Changes of season are often

when columnist Cristina Peterson experiences the seeming elasticity of time in what’s known as “flow state.”

Clouds shroud the mountains and then descend to the east, cloaking the High Desert in a welcomed overcast sky.

Humidity increases until the collection of moisture drops as the first Fall rain; real rain giving the ground it’s only soaking in months, tamping down summer’s dust. Rabbitbrush glows golden, and the fragrance of sage fills the air, the land refreshed by the long-awaited showers.

After so many hot, dry days, the shift in weather feels stark. Autumn appears near, but the sun still radiates heat between the storms.

In the alpine, the wind carries the clouds in and out of the peaks.

Precipitation vacillates between liquid and frozen states, needling into exposed skin unaccustomed to the cold after months of warmth. Snow dusts the details of rocky terrain, accentuating the sheer relief of steep slopes. This suddenly makes winter feel near, and summer like a distant memory, despite spending many days longing for this weather to arrive.

The seasons become condensed and the year feels short.

The perplexing elasticity of time becomes apparent in these moments.

Time also expands and contracts during spans of worry or moments of bliss. I experience this phenomenon in life and on adventures in the outdoors. In conditions that bring on a lot of discomfort or at extreme exhaustion, minutes might feel like hours, but when I’m feeling good, time goes by in a snap.

I experience this most profoundly in the flow state, which has been described as when focus becomes singular, time becomes distorted, often passing quickly without notice, and an activity feels effortless.

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Some of my most memorable times in the outdoors have been during these shifts in weather conditions either because I was challenged to persevere despite discomfort or because I was performing at a peak.

The precipitation in Central Oregon renews the firmness in the tread of trails, making it easier to move over the ground. There’s extra energy in my step that I can put toward going farther and faster. The cooler temperatures allow me to work harder while running or executing climbing moves before feeling depleted or overheated. When I recall moments of being in the flow state, it is often during these seasonal transitions. Maybe it’s from enjoying the fitness built over the summer months or the excitement of winter thawing into spring that allows me to be “in the zone” and makes time feel irrelevant for me.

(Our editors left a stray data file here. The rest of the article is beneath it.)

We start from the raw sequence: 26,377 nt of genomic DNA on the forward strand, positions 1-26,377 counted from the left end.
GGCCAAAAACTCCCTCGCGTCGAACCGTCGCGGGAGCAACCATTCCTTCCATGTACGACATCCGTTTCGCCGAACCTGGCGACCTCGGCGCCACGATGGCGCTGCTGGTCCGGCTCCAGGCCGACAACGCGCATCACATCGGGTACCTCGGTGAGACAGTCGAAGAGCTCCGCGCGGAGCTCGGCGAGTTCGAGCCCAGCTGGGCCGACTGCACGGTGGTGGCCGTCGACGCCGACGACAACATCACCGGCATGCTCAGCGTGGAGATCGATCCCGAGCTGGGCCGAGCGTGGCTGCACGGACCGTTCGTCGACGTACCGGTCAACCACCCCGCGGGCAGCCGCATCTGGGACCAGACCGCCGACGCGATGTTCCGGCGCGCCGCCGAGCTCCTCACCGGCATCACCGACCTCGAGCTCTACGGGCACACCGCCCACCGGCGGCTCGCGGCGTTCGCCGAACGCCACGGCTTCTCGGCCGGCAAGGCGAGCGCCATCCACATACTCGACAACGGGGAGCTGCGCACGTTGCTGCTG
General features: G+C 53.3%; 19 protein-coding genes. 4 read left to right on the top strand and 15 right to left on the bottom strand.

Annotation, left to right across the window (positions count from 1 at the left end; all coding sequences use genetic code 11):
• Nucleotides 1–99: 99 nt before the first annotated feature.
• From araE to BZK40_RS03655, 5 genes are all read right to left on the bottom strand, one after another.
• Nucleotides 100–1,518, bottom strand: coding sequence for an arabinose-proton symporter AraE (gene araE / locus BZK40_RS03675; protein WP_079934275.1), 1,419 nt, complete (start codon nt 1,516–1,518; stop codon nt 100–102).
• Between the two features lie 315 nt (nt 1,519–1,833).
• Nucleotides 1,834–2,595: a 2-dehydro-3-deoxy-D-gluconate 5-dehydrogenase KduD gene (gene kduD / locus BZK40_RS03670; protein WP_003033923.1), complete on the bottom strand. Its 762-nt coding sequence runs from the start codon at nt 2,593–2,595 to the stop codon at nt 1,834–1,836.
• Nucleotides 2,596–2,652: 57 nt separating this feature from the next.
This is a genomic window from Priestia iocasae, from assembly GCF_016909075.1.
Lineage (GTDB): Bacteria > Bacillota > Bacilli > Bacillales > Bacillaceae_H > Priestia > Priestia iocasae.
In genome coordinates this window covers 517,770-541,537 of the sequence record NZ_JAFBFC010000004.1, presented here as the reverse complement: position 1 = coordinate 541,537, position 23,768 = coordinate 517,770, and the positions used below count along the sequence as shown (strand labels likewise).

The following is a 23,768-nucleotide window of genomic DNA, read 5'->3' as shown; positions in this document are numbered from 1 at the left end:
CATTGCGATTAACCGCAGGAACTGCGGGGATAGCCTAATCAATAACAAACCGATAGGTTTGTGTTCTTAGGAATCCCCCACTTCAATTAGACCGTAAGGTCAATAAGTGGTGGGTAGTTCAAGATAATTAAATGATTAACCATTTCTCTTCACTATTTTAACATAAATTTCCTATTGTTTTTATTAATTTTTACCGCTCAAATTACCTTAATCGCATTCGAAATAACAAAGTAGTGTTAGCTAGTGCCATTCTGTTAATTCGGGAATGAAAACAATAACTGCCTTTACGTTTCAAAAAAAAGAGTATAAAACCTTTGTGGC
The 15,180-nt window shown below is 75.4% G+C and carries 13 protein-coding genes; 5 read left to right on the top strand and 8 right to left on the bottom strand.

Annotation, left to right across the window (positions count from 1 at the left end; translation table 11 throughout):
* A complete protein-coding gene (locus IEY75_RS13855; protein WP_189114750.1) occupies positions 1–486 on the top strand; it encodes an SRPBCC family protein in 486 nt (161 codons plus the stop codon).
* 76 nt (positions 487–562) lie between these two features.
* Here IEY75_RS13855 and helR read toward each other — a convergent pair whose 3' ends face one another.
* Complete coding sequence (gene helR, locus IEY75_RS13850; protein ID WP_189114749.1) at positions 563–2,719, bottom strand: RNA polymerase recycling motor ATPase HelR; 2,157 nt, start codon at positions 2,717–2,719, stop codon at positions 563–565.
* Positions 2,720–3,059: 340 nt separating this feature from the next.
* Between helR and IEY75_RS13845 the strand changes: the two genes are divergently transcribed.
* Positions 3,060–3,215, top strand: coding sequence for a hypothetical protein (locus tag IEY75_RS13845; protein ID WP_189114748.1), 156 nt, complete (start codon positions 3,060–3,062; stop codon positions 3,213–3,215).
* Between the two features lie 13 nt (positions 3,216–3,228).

Three Sisters Wilderness appears gray during a September storm.

Finding this state of mind can lead to optimal performance physically and mentally. Mihaly Csikszentmihalyi began research on this topic decades ago in the 1970s and others have continued to explore this state of being since then. The Flow Research Collective has many resources online. Additionally, positive psychology has incorporated research about the flow state in journals and online websites.

External variables certainly contribute to reaching the flow state and being completely absorbed in the present moment. But there are also methods that when practiced can help anyone achieve flow more easily whether it’s while running, climbing, skiing, writing, reading or knitting. Flow state can be felt indoors or out, while doing work or being engaged in hobbies. Like most things in life, achieving the flow state won’t just happen without practice or committing some attention to the task.

Suggestions for reaching flow state include focusing attention by removing distractions, identifying a clear goal for the session or activity, and engaging in activities where the challenge matches or is just slightly higher than the current skill level.

Marking time is a human construct after all. People measure things in order to better understand them. But sometimes the measurements don’t align with how we perceive time, whether it’s from moment to moment or from one season to the next.

Recalling time in the past gives it a different dimension. Reflect back on how the previous few months felt, fast, slow, or a combination depending on both internal and external conditions. Overall, the quality of time or experience matters more than the summation of minutes or seconds. As the weather shifts, take advantage of the sunshine, be prepared for the storms, refine your focus and find the flow state.

Time may fall away, but the experiences will be memorable.

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Outdoors writer Cristina Peterson

is an avid climber and trail runner.

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